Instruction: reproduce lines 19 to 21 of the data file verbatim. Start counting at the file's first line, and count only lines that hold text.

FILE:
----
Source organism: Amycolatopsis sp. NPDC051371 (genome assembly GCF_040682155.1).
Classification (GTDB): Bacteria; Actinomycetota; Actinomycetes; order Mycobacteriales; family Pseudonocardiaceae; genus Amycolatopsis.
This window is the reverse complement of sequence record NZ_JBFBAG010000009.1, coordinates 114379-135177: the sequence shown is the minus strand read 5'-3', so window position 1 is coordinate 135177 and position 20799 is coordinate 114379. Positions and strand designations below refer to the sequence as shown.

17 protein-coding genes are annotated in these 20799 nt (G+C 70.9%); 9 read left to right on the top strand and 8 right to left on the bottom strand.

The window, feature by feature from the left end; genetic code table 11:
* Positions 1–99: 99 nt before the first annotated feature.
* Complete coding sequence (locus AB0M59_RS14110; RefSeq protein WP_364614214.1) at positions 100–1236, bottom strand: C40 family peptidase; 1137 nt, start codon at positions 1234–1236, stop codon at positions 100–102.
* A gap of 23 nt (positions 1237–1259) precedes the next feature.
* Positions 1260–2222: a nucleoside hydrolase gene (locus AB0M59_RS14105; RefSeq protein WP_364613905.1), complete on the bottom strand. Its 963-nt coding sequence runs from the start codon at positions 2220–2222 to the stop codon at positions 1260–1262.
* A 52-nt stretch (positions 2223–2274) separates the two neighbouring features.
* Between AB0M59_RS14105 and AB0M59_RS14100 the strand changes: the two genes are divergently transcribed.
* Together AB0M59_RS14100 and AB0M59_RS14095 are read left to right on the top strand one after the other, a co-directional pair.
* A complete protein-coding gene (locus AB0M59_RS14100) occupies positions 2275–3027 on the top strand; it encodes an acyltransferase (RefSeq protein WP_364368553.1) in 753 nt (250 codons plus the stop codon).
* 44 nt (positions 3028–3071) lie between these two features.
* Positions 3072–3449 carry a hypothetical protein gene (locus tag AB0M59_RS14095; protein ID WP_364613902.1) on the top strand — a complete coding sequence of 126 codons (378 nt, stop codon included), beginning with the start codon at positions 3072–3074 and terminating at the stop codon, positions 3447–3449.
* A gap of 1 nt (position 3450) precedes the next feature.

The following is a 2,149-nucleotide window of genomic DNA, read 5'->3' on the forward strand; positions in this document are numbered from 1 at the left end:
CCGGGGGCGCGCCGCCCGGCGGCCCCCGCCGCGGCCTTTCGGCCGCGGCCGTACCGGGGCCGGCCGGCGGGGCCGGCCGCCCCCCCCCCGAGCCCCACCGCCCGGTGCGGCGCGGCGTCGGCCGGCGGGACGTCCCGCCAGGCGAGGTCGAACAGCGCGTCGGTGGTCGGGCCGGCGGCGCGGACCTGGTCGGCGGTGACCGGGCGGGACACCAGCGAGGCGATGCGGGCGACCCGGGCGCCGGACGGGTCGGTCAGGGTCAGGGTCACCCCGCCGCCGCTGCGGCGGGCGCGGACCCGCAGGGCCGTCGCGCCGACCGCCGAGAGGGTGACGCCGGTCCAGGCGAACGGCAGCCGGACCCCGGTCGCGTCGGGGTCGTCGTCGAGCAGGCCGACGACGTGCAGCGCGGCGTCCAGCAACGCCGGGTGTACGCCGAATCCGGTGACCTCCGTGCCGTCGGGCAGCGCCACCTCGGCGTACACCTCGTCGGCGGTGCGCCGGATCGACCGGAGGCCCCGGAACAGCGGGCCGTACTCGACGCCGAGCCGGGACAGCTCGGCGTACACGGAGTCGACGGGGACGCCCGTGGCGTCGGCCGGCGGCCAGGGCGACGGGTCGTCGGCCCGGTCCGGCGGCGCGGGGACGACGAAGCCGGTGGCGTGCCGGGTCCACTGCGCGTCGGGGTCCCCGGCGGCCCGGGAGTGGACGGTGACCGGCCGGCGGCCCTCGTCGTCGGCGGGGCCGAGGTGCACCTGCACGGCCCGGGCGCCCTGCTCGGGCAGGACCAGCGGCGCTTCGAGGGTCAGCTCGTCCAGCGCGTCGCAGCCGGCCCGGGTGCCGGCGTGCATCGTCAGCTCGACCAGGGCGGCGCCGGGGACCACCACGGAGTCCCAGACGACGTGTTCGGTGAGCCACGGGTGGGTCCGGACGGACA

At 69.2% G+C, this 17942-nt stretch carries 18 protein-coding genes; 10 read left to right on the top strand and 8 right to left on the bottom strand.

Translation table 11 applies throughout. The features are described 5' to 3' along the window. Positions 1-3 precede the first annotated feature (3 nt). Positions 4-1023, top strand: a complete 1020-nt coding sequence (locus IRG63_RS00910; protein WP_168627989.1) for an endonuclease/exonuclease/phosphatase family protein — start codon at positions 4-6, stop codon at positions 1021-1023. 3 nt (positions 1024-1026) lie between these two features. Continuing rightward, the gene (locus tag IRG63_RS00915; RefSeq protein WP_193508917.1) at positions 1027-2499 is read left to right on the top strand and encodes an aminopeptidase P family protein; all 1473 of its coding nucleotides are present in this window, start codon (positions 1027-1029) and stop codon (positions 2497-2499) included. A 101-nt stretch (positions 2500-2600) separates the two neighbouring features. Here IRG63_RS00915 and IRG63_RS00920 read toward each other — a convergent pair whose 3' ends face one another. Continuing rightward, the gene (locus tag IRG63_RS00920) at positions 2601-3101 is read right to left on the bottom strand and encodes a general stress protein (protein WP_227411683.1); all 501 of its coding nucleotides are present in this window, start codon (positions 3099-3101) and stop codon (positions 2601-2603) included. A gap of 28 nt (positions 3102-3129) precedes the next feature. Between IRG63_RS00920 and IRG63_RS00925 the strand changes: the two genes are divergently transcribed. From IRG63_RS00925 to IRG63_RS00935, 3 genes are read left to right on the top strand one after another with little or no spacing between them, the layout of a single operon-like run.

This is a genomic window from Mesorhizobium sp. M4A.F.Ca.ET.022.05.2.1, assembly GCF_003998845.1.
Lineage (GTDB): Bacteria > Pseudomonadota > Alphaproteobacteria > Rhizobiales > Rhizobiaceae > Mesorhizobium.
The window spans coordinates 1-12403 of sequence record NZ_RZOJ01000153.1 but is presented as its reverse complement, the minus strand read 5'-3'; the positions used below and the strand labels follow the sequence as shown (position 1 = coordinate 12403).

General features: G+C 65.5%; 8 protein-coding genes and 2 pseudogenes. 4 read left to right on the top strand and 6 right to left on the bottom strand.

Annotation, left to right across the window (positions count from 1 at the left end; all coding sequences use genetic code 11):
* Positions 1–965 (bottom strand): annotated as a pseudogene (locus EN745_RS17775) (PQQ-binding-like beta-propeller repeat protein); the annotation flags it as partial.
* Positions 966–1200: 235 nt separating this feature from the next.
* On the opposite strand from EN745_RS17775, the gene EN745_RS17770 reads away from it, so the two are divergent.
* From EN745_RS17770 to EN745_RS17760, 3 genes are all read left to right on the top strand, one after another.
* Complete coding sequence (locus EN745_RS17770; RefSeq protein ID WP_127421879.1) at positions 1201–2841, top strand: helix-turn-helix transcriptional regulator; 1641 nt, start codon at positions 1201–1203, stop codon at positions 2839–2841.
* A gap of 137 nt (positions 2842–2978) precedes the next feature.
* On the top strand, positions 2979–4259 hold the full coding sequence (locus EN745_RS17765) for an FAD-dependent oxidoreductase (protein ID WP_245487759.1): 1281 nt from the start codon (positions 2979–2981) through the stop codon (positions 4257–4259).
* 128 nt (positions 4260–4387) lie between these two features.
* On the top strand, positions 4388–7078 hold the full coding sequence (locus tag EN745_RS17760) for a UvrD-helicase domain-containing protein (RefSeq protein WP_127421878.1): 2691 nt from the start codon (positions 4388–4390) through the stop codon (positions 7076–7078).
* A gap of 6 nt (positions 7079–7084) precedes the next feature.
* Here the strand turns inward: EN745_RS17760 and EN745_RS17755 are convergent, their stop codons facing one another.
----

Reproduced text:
At 69.2% G+C, this 17942-nt stretch carries 18 protein-coding genes; 10 read left to right on the top strand and 8 right to left on the bottom strand.

Translation table 11 applies throughout. The features are described 5' to 3' along the window. Positions 1-3 precede the first annotated feature (3 nt). Positions 4-1023, top strand: a complete 1020-nt coding sequence (locus IRG63_RS00910; protein WP_168627989.1) for an endonuclease/exonuclease/phosphatase family protein — start codon at positions 4-6, stop codon at positions 1021-1023. 3 nt (positions 1024-1026) lie between these two features. Continuing rightward, the gene (locus tag IRG63_RS00915; RefSeq protein WP_193508917.1) at positions 1027-2499 is read left to right on the top strand and encodes an aminopeptidase P family protein; all 1473 of its coding nucleotides are present in this window, start codon (positions 1027-1029) and stop codon (positions 2497-2499) included. A 101-nt stretch (positions 2500-2600) separates the two neighbouring features. Here IRG63_RS00915 and IRG63_RS00920 read toward each other — a convergent pair whose 3' ends face one another. Continuing rightward, the gene (locus tag IRG63_RS00920) at positions 2601-3101 is read right to left on the bottom strand and encodes a general stress protein (protein WP_227411683.1); all 501 of its coding nucleotides are present in this window, start codon (positions 3099-3101) and stop codon (positions 2601-2603) included. A gap of 28 nt (positions 3102-3129) precedes the next feature. Between IRG63_RS00920 and IRG63_RS00925 the strand changes: the two genes are divergently transcribed. From IRG63_RS00925 to IRG63_RS00935, 3 genes are read left to right on the top strand one after another with little or no spacing between them, the layout of a single operon-like run.

This is a genomic window from Mesorhizobium sp. M4A.F.Ca.ET.022.05.2.1, assembly GCF_003998845.1.